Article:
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Last Updated: Thursday, 27 January, 2005, 21:32 GMT
Hewitt fights back to reach final
Lleyton Hewitt
Lleyton Hewitt kept his dream of an Australian Open title alive with a four-set win over Andy Roddick in Friday's second semi-final.

The home favourite will face Marat Safin in Sunday's final after coming through 3-6 7-6 (7-3) 7-6 (7-4) 6-1.

Hewitt fought back from a set down and trailed in both tie-breaks but would not be denied, thrilling the Melbourne crowd with a typically battling effort.

He is aiming to be the first Australian winner since Mark Edmondson in 1976.

Hewitt is the first Australian to make the final since Pat Cash lost to Mats Wilander in 1988, but faces a huge challenge against Safin - the conqueror of Roger Federer.

After needing five sets in his last two matches there was reason to think Hewitt might struggle for fitness.

He certainly made a sluggish start, dropping his opening service game, and Roddick dominated with his huge serve as he took the first set.

I'm mad, I felt I was in there with a shot
Andy Roddick

After 12 tense games in the second, the key moment came when Hewitt raised his game in the tie-break to overturn an early mini-break.

That energised the crowd but Roddick was not finished and raced 4-1 clear in the crucial third before Hewitt pegged him back and forced another tie-break.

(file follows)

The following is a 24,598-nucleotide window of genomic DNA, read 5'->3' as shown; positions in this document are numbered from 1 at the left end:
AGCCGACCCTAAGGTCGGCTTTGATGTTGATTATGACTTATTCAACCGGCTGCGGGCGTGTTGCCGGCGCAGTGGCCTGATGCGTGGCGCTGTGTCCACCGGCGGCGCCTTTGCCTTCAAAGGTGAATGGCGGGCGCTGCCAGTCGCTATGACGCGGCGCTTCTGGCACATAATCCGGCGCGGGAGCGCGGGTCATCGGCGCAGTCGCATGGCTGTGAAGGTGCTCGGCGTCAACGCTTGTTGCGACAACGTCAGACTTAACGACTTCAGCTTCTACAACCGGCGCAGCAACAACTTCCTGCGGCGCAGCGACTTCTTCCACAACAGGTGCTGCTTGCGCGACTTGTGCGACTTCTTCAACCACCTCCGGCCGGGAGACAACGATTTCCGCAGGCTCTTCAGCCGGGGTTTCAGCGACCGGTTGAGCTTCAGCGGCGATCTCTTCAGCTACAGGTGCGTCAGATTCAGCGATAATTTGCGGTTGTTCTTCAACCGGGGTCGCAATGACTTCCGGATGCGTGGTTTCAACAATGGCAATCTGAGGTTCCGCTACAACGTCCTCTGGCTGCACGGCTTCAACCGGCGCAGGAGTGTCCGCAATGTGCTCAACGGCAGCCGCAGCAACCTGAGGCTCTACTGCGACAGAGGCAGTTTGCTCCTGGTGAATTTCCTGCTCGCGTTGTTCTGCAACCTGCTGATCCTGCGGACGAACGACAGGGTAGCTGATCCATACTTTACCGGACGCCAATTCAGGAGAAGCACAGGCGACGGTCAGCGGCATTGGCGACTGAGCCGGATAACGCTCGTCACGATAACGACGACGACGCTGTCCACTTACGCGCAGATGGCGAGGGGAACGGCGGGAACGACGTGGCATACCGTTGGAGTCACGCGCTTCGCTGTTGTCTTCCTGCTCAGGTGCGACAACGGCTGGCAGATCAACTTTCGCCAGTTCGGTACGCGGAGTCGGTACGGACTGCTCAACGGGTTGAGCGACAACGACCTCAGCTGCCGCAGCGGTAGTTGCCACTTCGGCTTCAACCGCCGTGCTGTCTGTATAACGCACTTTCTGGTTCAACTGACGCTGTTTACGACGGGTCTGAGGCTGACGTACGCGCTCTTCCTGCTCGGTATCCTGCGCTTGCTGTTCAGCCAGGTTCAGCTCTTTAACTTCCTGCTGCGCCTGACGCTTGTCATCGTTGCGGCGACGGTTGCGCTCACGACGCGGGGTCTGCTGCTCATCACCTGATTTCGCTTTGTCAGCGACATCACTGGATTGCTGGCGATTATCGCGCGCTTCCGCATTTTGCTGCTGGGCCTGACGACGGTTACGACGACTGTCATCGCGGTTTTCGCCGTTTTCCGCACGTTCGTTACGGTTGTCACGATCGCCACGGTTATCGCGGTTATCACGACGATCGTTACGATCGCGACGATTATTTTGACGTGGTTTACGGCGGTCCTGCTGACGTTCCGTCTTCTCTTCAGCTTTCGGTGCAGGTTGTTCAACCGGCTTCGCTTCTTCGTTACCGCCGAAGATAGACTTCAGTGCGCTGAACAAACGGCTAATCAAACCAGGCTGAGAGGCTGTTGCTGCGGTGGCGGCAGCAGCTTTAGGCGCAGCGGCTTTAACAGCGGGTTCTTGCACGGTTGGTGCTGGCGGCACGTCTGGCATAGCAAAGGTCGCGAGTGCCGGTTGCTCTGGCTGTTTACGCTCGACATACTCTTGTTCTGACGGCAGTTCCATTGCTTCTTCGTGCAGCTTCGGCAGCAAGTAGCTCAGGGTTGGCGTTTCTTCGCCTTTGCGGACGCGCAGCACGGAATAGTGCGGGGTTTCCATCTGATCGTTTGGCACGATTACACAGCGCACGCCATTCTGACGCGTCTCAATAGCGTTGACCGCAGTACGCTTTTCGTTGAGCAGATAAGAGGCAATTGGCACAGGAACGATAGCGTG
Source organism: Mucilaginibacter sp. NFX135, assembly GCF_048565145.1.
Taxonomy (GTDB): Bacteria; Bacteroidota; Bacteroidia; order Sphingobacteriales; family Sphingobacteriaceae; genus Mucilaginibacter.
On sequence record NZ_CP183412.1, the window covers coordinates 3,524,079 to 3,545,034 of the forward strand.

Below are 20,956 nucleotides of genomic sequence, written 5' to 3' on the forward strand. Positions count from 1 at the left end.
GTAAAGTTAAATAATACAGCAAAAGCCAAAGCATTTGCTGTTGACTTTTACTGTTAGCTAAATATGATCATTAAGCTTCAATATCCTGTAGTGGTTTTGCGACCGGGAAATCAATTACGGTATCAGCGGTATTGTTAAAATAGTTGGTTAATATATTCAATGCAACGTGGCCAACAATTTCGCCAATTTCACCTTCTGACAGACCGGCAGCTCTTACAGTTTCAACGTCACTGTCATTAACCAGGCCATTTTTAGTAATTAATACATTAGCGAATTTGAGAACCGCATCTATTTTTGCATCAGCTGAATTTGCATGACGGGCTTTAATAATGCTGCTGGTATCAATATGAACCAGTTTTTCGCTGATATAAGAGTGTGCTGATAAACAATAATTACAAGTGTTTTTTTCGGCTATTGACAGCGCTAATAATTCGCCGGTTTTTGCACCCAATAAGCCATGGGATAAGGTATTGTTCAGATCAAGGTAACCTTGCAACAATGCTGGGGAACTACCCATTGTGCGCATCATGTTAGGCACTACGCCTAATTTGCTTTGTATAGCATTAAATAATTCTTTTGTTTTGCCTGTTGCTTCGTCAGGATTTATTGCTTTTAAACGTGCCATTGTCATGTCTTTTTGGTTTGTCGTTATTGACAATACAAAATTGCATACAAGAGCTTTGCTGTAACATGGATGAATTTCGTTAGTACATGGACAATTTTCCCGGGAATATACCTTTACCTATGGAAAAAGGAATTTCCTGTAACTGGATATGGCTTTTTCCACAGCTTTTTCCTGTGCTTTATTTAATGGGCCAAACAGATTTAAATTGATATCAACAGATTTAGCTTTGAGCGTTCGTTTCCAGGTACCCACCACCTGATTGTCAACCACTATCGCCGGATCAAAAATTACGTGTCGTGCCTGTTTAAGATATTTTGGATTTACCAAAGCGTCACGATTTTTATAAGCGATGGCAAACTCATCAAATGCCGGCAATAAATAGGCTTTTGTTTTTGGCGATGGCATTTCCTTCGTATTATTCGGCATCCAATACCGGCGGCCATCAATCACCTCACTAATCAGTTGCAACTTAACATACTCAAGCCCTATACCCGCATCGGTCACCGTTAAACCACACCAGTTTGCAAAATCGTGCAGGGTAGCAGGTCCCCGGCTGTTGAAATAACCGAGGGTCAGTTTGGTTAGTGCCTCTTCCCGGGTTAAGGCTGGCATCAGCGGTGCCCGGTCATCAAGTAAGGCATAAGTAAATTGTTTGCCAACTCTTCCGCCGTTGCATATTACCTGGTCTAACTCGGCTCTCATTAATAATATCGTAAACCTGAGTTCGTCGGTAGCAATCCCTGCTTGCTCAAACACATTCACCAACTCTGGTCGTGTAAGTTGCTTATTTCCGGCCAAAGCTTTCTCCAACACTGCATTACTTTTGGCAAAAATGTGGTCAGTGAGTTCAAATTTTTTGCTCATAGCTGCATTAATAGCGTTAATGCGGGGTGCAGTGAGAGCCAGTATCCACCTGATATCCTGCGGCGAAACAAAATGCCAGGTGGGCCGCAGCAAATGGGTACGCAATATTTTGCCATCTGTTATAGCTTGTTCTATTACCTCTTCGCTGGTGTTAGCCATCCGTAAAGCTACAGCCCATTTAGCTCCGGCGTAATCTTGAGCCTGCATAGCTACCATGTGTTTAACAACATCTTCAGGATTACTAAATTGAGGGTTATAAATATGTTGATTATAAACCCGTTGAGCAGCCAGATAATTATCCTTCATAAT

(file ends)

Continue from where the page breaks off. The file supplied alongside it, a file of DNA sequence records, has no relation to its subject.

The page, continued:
Again Roddick broke first and again Hewitt fought back, taking the lead with a superb backhand pass.

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The Australian was not to be denied and a disheartened Roddick made little impact in the fourth set as Hewitt raced to victory, sending the Melbourne crowd wild and ensuring the final will be a huge occasion.

"It's awesome," said Hewitt. "I started preparing for this tournament nine months ago.

"I've done a lot of hard yards to get here.

"I've always said I'd do anything to get in the first night final at the Australian Open. Now I've got my chance."

Roddick was furious with himself for failing to take advantage of leads in both tie-breaks. "I'm usually pretty money in those," said Roddick. "Either one of those would have given me a distinct advantage.

"I'm mad, I felt I was in there with a shot. He put himself in position to win big points. I donated a little more than I would have wanted."

And the American played down the influence of one spectator who appeared to contribute to a double fault by shouting during Rodick's service action.

"It just took one jackass to shout out," said Roddick, adding that the crowd overall was "very respectful".


WATCH AND LISTEN
Interview: Lleyton Hewitt


Highlights: Hewitt v Roddick




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